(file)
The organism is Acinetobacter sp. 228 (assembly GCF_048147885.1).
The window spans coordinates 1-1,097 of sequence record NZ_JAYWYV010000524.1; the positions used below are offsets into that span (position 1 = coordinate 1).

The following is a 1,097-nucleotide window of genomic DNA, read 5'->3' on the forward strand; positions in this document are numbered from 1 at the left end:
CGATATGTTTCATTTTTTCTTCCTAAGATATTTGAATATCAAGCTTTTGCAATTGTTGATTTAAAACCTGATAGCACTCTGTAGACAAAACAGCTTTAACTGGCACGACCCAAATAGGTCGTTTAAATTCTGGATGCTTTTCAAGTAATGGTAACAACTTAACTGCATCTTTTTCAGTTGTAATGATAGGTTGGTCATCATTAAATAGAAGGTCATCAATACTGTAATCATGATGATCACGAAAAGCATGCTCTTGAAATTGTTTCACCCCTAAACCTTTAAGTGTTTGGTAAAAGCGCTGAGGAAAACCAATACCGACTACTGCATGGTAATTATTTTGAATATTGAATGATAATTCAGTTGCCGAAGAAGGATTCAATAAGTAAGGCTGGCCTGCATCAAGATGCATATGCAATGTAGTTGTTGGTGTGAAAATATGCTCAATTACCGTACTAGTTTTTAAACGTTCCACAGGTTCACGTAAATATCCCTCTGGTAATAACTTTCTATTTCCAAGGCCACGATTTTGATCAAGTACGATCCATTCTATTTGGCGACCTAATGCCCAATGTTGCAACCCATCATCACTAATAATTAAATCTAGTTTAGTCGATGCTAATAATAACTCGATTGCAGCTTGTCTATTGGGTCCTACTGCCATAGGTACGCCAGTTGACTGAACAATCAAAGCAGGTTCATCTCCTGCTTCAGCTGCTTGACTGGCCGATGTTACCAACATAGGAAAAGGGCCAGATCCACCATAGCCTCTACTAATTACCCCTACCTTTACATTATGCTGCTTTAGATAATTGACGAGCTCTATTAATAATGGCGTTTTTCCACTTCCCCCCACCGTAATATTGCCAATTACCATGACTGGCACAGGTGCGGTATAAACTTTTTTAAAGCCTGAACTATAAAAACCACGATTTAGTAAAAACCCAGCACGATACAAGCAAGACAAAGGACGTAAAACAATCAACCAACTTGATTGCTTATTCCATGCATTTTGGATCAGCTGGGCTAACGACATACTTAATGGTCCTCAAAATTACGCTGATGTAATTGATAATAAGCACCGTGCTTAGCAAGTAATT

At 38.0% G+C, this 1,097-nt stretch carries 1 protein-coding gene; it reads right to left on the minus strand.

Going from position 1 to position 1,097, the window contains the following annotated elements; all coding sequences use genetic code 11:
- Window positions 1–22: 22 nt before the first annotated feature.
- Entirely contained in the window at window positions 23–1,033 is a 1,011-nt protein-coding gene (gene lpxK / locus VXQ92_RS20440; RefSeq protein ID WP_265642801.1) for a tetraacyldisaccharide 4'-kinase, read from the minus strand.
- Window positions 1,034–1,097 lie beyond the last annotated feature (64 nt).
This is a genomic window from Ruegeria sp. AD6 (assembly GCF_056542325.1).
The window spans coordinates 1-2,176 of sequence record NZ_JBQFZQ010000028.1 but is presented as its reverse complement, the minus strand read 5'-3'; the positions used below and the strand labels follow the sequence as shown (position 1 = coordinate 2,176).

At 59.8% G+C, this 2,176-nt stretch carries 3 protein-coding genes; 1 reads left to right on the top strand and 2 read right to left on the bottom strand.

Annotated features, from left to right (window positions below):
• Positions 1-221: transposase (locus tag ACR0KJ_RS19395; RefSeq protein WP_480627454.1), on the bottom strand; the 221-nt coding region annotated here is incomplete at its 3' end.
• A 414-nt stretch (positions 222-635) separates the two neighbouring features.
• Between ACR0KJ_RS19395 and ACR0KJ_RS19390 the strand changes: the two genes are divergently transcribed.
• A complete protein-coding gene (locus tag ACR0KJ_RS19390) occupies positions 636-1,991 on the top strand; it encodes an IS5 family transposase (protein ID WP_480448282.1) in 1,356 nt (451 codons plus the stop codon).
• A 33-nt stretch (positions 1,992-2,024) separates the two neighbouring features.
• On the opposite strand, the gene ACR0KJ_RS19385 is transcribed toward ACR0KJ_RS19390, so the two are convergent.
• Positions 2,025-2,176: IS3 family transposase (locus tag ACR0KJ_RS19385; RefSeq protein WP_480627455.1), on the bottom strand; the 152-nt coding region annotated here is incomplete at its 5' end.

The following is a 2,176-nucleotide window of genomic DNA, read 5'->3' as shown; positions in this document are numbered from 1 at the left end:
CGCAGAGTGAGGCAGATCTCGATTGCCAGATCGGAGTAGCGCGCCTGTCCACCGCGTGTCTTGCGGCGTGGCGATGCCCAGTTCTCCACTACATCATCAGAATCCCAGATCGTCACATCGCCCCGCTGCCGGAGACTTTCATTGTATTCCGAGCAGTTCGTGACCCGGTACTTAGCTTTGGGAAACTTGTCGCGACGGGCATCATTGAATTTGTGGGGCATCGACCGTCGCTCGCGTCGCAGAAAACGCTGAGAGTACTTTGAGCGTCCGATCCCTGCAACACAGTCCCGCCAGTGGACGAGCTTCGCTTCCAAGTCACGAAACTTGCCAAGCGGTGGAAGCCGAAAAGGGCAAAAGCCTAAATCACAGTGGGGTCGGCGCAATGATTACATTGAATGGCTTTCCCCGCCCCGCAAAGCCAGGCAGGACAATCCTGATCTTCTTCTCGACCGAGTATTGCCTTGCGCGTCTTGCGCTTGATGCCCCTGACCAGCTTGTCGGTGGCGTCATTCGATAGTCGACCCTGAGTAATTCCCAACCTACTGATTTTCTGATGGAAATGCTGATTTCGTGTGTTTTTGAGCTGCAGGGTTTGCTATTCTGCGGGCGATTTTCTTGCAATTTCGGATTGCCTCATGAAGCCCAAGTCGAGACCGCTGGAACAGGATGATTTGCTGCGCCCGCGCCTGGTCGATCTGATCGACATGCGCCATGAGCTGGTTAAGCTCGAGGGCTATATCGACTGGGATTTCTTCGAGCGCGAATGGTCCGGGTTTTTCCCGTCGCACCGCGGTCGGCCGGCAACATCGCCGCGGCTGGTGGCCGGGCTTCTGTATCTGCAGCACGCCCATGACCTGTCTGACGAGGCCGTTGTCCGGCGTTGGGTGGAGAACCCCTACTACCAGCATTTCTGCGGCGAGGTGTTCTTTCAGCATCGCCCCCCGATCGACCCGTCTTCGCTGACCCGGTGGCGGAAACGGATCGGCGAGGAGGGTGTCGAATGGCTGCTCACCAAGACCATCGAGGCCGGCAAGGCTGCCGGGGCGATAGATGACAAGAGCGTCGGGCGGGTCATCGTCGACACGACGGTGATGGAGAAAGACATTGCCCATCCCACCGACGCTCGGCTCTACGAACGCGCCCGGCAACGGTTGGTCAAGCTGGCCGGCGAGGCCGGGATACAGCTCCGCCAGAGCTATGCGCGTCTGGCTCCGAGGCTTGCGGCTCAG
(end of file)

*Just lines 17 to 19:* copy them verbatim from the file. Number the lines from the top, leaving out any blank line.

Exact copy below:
• A complete protein-coding gene (locus tag ACR0KJ_RS19390) occupies positions 636-1,991 on the top strand; it encodes an IS5 family transposase (protein ID WP_480448282.1) in 1,356 nt (451 codons plus the stop codon).
• A 33-nt stretch (positions 1,992-2,024) separates the two neighbouring features.
• On the opposite strand, the gene ACR0KJ_RS19385 is transcribed toward ACR0KJ_RS19390, so the two are convergent.